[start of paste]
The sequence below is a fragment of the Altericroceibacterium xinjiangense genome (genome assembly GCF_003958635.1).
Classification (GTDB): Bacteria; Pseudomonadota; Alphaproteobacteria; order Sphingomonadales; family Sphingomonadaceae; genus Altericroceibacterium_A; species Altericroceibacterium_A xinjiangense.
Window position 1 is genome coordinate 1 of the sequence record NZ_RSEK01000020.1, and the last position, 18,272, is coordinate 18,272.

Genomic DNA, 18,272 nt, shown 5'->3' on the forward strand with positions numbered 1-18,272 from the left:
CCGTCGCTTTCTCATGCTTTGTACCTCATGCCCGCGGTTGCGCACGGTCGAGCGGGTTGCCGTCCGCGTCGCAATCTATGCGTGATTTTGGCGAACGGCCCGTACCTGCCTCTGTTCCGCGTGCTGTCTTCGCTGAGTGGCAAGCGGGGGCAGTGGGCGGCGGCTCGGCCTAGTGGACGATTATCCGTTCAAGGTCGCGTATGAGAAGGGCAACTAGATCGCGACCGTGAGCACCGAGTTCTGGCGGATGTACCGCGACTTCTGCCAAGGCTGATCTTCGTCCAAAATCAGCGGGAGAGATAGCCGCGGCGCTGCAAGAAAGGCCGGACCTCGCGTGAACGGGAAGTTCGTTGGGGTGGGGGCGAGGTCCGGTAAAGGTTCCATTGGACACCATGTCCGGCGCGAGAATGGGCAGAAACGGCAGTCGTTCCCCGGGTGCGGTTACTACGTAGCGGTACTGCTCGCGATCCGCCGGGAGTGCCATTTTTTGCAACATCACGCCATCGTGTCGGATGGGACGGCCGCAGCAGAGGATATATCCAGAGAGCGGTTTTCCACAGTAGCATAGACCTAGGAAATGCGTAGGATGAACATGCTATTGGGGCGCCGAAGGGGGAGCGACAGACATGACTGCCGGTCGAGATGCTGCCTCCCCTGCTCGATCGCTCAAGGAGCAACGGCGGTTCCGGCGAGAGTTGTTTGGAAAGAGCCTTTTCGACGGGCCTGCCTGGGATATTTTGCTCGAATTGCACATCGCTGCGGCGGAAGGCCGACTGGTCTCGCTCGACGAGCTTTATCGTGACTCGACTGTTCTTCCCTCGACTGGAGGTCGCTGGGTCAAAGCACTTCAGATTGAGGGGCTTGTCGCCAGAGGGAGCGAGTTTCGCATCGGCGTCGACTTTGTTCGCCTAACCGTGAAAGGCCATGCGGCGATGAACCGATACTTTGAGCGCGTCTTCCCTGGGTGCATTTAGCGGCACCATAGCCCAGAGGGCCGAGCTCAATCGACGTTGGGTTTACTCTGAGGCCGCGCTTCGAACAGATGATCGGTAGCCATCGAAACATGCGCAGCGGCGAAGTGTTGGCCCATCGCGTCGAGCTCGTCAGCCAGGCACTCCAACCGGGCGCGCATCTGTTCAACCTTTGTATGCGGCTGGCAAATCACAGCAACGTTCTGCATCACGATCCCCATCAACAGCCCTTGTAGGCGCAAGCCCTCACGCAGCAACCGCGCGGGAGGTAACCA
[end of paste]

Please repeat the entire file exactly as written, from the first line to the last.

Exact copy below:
The sequence below is a fragment of the Altericroceibacterium xinjiangense genome (genome assembly GCF_003958635.1).
Classification (GTDB): Bacteria; Pseudomonadota; Alphaproteobacteria; order Sphingomonadales; family Sphingomonadaceae; genus Altericroceibacterium_A; species Altericroceibacterium_A xinjiangense.
Window position 1 is genome coordinate 1 of the sequence record NZ_RSEK01000020.1, and the last position, 18,272, is coordinate 18,272.

Genomic DNA, 18,272 nt, shown 5'->3' on the forward strand with positions numbered 1-18,272 from the left:
CCGTCGCTTTCTCATGCTTTGTACCTCATGCCCGCGGTTGCGCACGGTCGAGCGGGTTGCCGTCCGCGTCGCAATCTATGCGTGATTTTGGCGAACGGCCCGTACCTGCCTCTGTTCCGCGTGCTGTCTTCGCTGAGTGGCAAGCGGGGGCAGTGGGCGGCGGCTCGGCCTAGTGGACGATTATCCGTTCAAGGTCGCGTATGAGAAGGGCAACTAGATCGCGACCGTGAGCACCGAGTTCTGGCGGATGTACCGCGACTTCTGCCAAGGCTGATCTTCGTCCAAAATCAGCGGGAGAGATAGCCGCGGCGCTGCAAGAAAGGCCGGACCTCGCGTGAACGGGAAGTTCGTTGGGGTGGGGGCGAGGTCCGGTAAAGGTTCCATTGGACACCATGTCCGGCGCGAGAATGGGCAGAAACGGCAGTCGTTCCCCGGGTGCGGTTACTACGTAGCGGTACTGCTCGCGATCCGCCGGGAGTGCCATTTTTTGCAACATCACGCCATCGTGTCGGATGGGACGGCCGCAGCAGAGGATATATCCAGAGAGCGGTTTTCCACAGTAGCATAGACCTAGGAAATGCGTAGGATGAACATGCTATTGGGGCGCCGAAGGGGGAGCGACAGACATGACTGCCGGTCGAGATGCTGCCTCCCCTGCTCGATCGCTCAAGGAGCAACGGCGGTTCCGGCGAGAGTTGTTTGGAAAGAGCCTTTTCGACGGGCCTGCCTGGGATATTTTGCTCGAATTGCACATCGCTGCGGCGGAAGGCCGACTGGTCTCGCTCGACGAGCTTTATCGTGACTCGACTGTTCTTCCCTCGACTGGAGGTCGCTGGGTCAAAGCACTTCAGATTGAGGGGCTTGTCGCCAGAGGGAGCGAGTTTCGCATCGGCGTCGACTTTGTTCGCCTAACCGTGAAAGGCCATGCGGCGATGAACCGATACTTTGAGCGCGTCTTCCCTGGGTGCATTTAGCGGCACCATAGCCCAGAGGGCCGAGCTCAATCGACGTTGGGTTTACTCTGAGGCCGCGCTTCGAACAGATGATCGGTAGCCATCGAAACATGCGCAGCGGCGAAGTGTTGGCCCATCGCGTCGAGCTCGTCAGCCAGGCACTCCAACCGGGCGCGCATCTGTTCAACCTTTGTATGCGGCTGGCAAATCACAGCAACGTTCTGCATCACGATCCCCATCAACAGCCCTTGTAGGCGCAAGCCCTCACGCAGCAACCGCGCGGGAGGTAACCA